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Hace unos días estuve hablando con unos colegas sobre el cine y las descargas y cómo podríamos remunerar a los autores de una forma medianamente justa y que a la vez la oferta sea atractiva tanto en comodidad como económicamente para la gente.

Ante todo, lo primero es que los títulos estén disponibles en streaming HD a través de la Red, con capacidad para varios idiomas de audio y subtítulos (igual que un DVD) y sin DRMs que te impidan verlo cómodamente en cualquier dispositivo. Si empiezas a ponerle restricciones incómodas a la gente que paga por el contenido, lo que consigues es que pase de pagar y se baje el DVDRip que al menos lo puede reproducir sin hacer malabares. Siempre diré que la clave para que la gente pague por algo gustosa es hacerlo más atractivo que la oferta gratuita – y si no, que se lo pregunten a los editores de libros de cocina.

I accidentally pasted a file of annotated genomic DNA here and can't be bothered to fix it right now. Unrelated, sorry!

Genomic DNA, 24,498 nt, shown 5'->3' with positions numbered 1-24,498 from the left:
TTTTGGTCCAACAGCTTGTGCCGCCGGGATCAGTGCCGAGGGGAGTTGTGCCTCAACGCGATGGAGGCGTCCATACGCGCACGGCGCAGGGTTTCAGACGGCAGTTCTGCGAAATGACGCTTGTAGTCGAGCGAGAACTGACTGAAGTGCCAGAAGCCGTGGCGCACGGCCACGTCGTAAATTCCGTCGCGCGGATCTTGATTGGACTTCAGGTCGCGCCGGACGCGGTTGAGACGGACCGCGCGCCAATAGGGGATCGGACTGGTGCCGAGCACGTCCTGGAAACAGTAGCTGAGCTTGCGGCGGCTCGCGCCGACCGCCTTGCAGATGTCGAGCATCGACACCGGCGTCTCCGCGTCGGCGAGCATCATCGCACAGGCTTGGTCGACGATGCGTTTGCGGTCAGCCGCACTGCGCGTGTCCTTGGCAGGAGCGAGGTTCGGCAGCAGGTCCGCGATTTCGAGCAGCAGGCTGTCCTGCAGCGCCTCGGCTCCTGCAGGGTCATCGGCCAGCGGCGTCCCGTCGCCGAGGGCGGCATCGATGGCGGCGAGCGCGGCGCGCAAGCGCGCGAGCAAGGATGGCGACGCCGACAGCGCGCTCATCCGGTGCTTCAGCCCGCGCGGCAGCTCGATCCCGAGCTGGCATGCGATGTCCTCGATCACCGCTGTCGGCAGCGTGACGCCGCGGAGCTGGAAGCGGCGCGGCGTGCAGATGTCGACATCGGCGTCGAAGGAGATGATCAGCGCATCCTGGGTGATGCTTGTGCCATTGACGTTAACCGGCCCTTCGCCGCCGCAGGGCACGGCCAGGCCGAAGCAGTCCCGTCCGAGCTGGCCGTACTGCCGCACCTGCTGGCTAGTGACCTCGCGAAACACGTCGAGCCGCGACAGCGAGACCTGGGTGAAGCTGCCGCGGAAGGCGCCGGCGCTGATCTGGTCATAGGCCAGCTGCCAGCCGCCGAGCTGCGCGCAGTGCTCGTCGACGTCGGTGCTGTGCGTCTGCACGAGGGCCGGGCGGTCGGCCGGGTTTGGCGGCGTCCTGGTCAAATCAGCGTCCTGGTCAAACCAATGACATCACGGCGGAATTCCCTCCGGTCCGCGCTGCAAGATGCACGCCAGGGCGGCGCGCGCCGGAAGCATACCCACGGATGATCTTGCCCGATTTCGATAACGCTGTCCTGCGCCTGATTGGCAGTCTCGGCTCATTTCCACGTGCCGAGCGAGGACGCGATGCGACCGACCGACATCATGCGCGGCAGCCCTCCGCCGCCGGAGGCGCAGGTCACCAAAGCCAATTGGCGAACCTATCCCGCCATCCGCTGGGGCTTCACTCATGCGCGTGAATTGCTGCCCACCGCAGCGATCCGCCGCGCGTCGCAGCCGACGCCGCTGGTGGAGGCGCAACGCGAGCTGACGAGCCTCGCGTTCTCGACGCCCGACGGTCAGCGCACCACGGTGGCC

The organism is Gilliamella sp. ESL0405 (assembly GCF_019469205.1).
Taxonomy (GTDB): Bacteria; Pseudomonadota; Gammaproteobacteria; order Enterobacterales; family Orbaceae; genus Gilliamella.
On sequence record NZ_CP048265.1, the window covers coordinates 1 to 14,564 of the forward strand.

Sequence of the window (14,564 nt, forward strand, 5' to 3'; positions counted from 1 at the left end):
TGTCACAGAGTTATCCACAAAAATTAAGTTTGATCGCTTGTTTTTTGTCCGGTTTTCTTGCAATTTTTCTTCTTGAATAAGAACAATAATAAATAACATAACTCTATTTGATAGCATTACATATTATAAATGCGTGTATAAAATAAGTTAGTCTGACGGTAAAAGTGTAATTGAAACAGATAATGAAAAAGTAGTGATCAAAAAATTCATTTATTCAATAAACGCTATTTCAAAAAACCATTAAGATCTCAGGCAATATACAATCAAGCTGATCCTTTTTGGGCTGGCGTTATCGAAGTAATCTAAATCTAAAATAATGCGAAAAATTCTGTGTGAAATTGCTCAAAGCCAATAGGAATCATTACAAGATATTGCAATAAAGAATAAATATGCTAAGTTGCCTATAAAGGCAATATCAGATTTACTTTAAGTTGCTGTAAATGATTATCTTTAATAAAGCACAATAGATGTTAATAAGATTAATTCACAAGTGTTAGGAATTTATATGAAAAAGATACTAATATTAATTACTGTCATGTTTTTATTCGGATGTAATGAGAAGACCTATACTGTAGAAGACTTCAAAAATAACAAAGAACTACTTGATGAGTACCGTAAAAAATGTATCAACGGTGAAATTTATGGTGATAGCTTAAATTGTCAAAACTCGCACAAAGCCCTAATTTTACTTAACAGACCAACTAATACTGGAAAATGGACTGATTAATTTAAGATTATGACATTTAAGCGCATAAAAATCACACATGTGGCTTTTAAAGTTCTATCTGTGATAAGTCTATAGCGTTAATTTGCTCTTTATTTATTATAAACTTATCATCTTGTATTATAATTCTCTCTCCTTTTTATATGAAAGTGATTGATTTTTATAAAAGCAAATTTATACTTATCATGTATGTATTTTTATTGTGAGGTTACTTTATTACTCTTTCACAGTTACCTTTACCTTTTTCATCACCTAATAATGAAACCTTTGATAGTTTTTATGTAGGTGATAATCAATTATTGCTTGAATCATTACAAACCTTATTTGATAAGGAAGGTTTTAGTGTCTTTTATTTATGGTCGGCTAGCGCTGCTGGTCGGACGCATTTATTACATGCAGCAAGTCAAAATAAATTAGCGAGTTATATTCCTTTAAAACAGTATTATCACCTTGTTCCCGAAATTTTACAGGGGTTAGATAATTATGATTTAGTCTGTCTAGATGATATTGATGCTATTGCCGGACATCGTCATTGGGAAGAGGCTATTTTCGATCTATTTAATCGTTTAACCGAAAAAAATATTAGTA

A la hora de pagar, la idea la saqué de Flattr. A la gente generalmente le resulta poco atractivo tener que pagar un precio por cada contenido descargado, porque parece que poquito a poquito al final la factura se va a hacer enorme. Por ejemplo, si tuviésemos que pagar la conexión a Internet por MBs descargados o subidos, estaríamos continuamente pendientes de lo que gastamos y nuestra experiencia sería mucho más negativa. Ya no seguiríamos enlaces de la Wikipedia ansiosamente, no enseñaríamos a nuestros amigos esos vídeos de YouTube tan graciosos… Un rollo.

Si ponemos un precio fijo a pagar por película, aunque fuese bajo, pasaría algo parecido: trataríamos de ver sólo aquellas películas que tenemos alguna seguridad de que nos van a gustar, las que gozan de mayor y mejor promoción en los medios, y al final el pastel se repartiría entre menos gente, y sobre todo sufrirían los contenidos menos populares, los alternativos, lo que no ayuda nada a “la cultura” en mi opinión. En su lugar, una tarifa plana, aunque tenga un precio medianamente alto, es mucho más atractiva: ya no tienes miedo a ver pelis aunque no sepas si te van a gustar.